and the Voices of Revolution
Interview by Jack Nichols
Dr. Streitmatter's previous works include: Raising Her Voice: African American Women Journalists Who Changed History; Unspeakable: The Rise of the Gay and Lesbian Press in America and Mightier Than the Sword: How the News Media Have Shaped American History.
Jack Nichols: You've made a clear distinction between what we generally call the alternative press and what you are now calling the dissident press. Would you explain this distinction?
Rodger Streitmatter: Many American cities now have weekly tabloids that offer sort of a more "hip" view of the world. The Village Voice in New York and the City Paper here in Washington, D.C., come to mind. They look at the world from a different view than, say, the New York Times or Washington Post, but they don't fit my definition of being dissident because they aren't really trying to change society in any fundamental way. For a publication to merit the mantle of "dissident," at least in my book, it not only had to offer a differing view of society but also had to seek to change the world -- to champion a particular cause.
Then I came along and wrote my 400-page history of the gay and lesbian press a few years ago, partly to show my fellow media scholars, as well as other people, that there has been, for many years, a very vital and substantive journalistic genre aimed at gay people. Now, when writing Voices of Revolution, one of my goals was to make it easy for media historians to incorporate the gay press into their classes.
My hope is that professors will use this book in the classroom and thereby introduce their students to the gay press because there's a chapter on it. The professors won't have to do their own research, which many of them would be very uncomfortable doing. It's all right here in front of them to read, right along with their students.
Jack Nichols: Although you ably covered the history of The Advocate in your book Unspeakable, you've made no mention of that newsmagazine in Voices of Revolution. Why? Does it have something to do with its editorial slant?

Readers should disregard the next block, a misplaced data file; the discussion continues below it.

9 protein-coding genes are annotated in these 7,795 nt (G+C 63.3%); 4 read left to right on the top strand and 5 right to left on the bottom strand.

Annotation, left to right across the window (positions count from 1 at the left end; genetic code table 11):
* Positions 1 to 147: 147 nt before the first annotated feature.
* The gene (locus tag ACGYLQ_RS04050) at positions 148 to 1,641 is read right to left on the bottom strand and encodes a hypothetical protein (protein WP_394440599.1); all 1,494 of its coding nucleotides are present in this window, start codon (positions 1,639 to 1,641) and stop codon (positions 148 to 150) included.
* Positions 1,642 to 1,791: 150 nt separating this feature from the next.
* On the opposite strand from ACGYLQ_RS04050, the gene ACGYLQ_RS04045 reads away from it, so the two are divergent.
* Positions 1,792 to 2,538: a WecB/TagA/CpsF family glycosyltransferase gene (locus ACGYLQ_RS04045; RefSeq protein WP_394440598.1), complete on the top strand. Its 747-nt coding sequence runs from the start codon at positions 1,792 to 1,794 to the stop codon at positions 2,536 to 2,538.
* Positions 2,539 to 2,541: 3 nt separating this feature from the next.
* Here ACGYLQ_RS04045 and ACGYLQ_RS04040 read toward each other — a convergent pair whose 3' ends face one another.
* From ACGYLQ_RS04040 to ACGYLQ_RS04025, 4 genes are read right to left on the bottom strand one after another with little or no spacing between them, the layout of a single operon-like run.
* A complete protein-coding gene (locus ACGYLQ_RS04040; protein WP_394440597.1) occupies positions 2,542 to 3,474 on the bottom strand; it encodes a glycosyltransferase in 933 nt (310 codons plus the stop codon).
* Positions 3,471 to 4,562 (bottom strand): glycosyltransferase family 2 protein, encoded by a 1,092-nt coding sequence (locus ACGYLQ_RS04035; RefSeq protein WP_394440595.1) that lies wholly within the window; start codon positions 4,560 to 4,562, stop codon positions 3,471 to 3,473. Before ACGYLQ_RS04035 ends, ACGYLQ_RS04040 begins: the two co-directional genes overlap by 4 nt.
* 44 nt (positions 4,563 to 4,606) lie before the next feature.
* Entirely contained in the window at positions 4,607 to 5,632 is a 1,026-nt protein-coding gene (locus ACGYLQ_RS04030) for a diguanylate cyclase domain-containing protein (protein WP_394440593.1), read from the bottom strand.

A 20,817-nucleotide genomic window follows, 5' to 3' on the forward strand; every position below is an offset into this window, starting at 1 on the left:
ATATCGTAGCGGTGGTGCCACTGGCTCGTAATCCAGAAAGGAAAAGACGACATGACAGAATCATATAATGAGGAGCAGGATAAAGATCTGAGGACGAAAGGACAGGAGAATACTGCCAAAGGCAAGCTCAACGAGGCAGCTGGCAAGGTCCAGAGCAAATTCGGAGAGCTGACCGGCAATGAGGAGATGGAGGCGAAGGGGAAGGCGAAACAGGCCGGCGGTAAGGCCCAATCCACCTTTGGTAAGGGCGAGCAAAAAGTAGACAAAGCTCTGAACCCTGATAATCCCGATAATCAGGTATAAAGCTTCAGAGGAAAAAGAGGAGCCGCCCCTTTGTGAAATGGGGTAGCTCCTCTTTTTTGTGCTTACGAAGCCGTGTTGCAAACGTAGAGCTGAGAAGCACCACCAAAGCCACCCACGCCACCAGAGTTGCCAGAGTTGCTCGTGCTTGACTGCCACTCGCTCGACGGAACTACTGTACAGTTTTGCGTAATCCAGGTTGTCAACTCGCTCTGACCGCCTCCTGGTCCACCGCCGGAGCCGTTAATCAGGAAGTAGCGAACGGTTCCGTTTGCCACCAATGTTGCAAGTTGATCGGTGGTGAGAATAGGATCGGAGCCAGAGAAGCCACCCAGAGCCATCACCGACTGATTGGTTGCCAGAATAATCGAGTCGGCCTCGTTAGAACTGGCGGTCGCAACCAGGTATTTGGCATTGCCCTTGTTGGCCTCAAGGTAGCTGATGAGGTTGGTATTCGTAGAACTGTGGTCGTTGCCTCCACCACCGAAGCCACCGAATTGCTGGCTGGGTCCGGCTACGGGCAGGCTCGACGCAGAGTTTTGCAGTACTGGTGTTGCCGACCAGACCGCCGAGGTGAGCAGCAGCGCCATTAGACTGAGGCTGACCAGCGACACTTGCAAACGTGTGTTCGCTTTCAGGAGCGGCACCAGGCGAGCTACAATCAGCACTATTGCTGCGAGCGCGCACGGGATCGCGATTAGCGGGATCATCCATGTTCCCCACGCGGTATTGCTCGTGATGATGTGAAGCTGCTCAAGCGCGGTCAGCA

Rodger Streitmatter: The Advocate has gone through numerous phases since it was founded in 1967. During many of those stages, it has served a valuable purpose. But during the years immediately after Stonewall, which is the period I focus on in the chapter on the gay press in Voices of Revolution, The Advocate was awfully tepid, both editorially and in its appearance and general tone, compared to some of the other wonderfully vibrant and colorful papers -- like GAY, Killer Dyke, and Come Out! In my opinion, those "wild and wooly" papers captured the essence of the era much better than The Advocate did.
Jack Nichols: Why did America's first gay weekly, GAY, appeal to you as a dissident publication? Its early gay Marxist critics were, as I recall, appalled by its combining of features, news and nudity.
Here was a paper that had the nerve to actually reflect and celebrate the values of the subculture it was serving, not to limit itself to the dictates of the larger culture. So, in its own way, GAY was saying what other activists would be saying twenty years later: "We're here, we're queer, get used to it!"
Jack Nichols: Last week I wrote a GayToday Viewpoint feature titled "The Big Republican Lie about a Liberal Media". In it I complained that the mainstream media seems hamstrung by the influence of major corporate powers. Am I right to worry about the possibility of corporate censorship because of such matters?